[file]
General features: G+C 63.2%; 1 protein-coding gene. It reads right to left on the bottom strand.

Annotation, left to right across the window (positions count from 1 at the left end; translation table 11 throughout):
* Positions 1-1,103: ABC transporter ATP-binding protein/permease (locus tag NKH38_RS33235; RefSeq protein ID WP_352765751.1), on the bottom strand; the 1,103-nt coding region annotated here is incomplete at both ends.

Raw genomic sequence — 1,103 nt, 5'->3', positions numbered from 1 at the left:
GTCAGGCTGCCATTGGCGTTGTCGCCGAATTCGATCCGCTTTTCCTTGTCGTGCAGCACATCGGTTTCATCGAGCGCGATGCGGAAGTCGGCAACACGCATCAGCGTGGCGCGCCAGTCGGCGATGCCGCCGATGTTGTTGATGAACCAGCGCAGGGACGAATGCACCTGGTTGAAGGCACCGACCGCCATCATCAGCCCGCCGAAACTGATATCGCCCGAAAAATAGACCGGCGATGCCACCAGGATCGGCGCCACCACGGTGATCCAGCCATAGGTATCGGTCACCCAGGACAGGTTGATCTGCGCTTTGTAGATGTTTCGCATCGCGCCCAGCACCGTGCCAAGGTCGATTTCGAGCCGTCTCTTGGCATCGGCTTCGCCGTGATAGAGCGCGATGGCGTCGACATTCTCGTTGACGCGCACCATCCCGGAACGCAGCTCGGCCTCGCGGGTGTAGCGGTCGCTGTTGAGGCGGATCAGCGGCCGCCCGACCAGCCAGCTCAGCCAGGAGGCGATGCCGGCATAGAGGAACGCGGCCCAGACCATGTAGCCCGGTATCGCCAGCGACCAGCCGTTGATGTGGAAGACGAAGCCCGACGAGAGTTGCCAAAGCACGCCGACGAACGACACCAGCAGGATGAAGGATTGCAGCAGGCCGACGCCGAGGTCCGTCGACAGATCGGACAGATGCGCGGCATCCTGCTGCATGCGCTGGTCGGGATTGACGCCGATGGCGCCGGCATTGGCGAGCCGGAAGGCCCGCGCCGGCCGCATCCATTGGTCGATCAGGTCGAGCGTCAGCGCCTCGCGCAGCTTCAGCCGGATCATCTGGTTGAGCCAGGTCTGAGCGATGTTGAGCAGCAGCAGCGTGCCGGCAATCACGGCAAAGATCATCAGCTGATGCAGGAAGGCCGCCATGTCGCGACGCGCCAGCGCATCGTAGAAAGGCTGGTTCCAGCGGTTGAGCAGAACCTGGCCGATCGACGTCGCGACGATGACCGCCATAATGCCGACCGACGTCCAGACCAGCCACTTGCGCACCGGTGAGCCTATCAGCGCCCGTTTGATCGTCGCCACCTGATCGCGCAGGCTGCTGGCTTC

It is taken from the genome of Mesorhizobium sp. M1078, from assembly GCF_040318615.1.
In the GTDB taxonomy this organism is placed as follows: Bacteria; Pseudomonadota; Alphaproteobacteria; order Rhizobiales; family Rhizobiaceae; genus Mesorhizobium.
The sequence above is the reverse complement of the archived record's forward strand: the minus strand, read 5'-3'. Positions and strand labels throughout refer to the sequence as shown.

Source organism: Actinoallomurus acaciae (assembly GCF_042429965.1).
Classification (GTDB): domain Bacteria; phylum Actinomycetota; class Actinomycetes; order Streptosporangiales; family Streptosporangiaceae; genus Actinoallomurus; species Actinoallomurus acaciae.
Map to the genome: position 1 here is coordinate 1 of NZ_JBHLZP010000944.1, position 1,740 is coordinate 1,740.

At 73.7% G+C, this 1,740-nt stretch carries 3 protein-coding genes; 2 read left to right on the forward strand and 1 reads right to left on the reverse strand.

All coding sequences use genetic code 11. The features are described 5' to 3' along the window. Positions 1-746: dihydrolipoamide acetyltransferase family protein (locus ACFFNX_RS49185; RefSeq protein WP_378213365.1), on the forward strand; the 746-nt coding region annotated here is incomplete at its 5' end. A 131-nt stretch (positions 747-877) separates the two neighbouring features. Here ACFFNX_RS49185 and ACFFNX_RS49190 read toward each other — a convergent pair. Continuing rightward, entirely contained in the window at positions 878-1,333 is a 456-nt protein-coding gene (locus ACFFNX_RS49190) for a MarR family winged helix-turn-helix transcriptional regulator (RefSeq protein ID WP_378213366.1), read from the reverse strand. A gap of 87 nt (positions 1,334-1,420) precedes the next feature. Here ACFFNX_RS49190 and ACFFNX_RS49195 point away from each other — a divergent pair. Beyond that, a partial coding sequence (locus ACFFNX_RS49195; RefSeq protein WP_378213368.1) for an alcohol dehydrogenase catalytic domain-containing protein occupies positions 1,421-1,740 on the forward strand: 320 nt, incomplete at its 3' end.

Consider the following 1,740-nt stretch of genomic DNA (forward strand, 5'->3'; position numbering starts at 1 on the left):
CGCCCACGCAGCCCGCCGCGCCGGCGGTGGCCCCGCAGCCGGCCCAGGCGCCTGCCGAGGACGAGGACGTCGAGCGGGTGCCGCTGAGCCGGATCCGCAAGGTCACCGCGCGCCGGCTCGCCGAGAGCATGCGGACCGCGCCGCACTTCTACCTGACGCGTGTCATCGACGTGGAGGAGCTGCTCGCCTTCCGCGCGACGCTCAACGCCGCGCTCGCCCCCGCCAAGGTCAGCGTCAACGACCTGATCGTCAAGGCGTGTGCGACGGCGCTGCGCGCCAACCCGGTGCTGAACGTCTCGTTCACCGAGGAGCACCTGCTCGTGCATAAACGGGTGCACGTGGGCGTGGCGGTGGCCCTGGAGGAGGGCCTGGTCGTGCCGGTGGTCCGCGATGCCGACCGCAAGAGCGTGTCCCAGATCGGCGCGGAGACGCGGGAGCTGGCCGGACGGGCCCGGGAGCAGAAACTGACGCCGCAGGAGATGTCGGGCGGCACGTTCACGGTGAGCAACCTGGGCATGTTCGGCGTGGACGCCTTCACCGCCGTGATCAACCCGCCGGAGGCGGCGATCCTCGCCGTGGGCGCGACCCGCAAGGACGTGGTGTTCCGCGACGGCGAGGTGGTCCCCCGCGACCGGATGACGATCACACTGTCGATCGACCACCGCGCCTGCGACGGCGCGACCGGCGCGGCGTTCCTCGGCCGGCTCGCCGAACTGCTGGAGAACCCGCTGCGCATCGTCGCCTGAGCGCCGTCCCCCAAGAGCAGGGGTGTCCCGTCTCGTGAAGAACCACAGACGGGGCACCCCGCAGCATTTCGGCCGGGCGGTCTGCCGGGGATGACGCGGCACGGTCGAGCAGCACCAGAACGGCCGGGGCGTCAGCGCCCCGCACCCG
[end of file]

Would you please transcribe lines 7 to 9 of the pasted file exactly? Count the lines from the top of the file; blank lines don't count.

In the GTDB taxonomy this organism is placed as follows: Bacteria; Pseudomonadota; Alphaproteobacteria; order Rhizobiales; family Rhizobiaceae; genus Mesorhizobium.
The sequence above is the reverse complement of the archived record's forward strand: the minus strand, read 5'-3'. Positions and strand labels throughout refer to the sequence as shown.

Source organism: Actinoallomurus acaciae (assembly GCF_042429965.1).